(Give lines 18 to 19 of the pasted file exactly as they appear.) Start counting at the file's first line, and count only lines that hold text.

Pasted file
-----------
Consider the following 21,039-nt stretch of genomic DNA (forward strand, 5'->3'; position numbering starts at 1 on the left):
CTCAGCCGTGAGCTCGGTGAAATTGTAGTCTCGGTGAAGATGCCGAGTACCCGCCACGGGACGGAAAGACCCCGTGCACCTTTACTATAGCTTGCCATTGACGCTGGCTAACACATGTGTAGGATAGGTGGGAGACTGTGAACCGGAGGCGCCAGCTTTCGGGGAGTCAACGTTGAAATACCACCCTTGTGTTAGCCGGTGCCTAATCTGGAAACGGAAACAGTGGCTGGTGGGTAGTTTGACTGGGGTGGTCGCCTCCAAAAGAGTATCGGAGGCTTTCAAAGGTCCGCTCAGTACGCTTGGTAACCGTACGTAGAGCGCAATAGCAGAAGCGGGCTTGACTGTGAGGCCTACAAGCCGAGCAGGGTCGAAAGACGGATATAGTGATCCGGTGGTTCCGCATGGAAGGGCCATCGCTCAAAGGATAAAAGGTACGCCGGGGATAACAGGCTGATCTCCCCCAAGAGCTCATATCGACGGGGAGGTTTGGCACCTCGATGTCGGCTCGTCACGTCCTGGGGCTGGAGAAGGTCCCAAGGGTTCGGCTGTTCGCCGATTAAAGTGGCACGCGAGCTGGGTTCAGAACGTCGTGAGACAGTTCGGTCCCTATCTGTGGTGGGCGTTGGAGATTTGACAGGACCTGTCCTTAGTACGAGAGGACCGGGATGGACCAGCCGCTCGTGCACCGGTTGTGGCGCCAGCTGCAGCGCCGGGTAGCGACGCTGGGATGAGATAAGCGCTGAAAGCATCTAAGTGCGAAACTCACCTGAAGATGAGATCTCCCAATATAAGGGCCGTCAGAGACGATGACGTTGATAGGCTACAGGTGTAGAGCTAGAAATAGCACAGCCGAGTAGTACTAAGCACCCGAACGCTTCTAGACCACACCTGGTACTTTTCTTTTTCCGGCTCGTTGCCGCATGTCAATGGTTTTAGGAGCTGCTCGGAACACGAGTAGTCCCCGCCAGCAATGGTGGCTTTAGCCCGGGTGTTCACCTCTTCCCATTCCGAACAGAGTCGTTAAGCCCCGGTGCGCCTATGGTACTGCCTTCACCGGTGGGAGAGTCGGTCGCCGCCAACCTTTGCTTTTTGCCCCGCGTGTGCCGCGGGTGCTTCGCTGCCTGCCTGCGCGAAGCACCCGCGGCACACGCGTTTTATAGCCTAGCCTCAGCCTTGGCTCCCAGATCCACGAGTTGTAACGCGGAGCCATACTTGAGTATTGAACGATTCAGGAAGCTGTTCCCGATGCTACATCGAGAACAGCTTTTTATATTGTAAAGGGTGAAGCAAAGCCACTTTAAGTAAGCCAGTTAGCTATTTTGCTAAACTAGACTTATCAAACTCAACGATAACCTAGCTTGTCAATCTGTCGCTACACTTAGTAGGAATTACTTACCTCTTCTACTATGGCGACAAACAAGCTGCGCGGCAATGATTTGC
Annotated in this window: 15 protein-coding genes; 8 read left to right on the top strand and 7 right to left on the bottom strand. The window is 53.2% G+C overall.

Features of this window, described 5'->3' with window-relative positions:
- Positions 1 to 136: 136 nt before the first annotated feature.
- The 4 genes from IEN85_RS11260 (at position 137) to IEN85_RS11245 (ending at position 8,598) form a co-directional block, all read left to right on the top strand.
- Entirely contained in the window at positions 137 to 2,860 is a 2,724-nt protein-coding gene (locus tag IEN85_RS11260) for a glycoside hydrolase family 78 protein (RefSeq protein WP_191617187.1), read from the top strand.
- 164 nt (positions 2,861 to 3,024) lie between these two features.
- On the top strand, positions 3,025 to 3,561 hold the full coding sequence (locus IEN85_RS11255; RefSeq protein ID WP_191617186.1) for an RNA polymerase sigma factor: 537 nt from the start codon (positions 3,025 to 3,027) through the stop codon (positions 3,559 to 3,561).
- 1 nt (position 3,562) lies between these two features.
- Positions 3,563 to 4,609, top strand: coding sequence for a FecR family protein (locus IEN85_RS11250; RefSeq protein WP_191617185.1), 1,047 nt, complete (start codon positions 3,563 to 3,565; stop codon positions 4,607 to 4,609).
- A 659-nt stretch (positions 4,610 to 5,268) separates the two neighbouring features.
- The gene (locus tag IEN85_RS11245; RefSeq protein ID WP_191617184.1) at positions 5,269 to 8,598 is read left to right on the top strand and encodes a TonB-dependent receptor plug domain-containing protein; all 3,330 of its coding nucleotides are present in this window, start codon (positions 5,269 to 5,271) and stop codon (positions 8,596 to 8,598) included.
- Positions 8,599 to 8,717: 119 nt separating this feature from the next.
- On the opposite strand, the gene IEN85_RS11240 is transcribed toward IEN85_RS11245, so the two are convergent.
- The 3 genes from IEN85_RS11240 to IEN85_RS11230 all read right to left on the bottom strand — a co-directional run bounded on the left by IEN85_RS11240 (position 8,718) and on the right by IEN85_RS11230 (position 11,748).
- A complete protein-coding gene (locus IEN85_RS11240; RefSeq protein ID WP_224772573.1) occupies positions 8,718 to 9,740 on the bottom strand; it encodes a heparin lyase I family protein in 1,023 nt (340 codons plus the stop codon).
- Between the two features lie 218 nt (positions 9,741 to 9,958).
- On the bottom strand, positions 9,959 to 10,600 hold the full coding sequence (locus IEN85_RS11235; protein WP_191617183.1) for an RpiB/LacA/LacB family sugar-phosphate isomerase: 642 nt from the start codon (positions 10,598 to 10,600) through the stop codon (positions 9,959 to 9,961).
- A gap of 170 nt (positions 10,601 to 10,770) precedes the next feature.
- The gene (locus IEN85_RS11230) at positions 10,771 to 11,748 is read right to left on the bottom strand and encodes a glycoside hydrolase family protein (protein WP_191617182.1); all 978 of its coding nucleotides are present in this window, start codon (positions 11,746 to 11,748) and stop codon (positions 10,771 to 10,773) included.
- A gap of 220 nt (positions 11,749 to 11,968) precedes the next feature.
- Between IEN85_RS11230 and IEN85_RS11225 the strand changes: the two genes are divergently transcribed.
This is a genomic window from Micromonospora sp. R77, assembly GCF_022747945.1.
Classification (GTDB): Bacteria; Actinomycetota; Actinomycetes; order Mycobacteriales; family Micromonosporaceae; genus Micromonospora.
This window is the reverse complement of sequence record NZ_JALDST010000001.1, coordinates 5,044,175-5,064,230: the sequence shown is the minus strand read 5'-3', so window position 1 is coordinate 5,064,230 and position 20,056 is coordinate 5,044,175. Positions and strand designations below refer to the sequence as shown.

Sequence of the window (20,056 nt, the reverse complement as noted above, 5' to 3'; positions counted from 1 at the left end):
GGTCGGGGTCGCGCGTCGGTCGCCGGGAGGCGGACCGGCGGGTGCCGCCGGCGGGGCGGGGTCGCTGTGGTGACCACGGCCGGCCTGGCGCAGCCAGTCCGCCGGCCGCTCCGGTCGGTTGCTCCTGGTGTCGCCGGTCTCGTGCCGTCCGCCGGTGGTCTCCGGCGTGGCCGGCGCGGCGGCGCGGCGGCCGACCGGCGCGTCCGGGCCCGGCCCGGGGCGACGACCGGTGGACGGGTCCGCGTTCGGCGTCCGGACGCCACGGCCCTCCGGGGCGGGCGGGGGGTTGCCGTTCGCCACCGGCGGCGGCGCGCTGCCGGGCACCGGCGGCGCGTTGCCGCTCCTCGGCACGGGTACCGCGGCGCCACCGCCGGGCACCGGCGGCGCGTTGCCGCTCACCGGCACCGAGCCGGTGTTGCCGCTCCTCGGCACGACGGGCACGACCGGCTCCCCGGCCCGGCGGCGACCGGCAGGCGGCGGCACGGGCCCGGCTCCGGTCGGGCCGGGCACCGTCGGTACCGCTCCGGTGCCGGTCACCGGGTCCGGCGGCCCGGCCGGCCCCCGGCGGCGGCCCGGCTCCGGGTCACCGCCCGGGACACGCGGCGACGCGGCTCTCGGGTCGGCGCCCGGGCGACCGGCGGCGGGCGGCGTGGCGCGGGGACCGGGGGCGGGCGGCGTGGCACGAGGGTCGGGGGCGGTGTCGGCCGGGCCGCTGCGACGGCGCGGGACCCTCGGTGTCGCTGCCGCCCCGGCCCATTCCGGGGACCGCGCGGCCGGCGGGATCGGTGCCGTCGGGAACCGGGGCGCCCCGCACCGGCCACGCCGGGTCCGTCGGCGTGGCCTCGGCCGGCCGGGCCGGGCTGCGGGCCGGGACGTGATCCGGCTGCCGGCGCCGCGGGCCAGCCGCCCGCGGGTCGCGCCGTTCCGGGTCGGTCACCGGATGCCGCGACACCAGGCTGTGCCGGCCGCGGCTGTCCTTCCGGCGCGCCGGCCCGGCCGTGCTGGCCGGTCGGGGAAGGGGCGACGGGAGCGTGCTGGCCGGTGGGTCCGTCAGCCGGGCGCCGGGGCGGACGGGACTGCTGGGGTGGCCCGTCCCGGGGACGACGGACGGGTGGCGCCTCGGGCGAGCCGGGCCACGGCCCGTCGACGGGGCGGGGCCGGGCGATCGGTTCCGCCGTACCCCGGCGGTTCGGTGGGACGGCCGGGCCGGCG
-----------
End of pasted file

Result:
- Between the two features lie 218 nt (positions 9,741 to 9,958).
- On the bottom strand, positions 9,959 to 10,600 hold the full coding sequence (locus IEN85_RS11235; protein WP_191617183.1) for an RpiB/LacA/LacB family sugar-phosphate isomerase: 642 nt from the start codon (positions 10,598 to 10,600) through the stop codon (positions 9,959 to 9,961).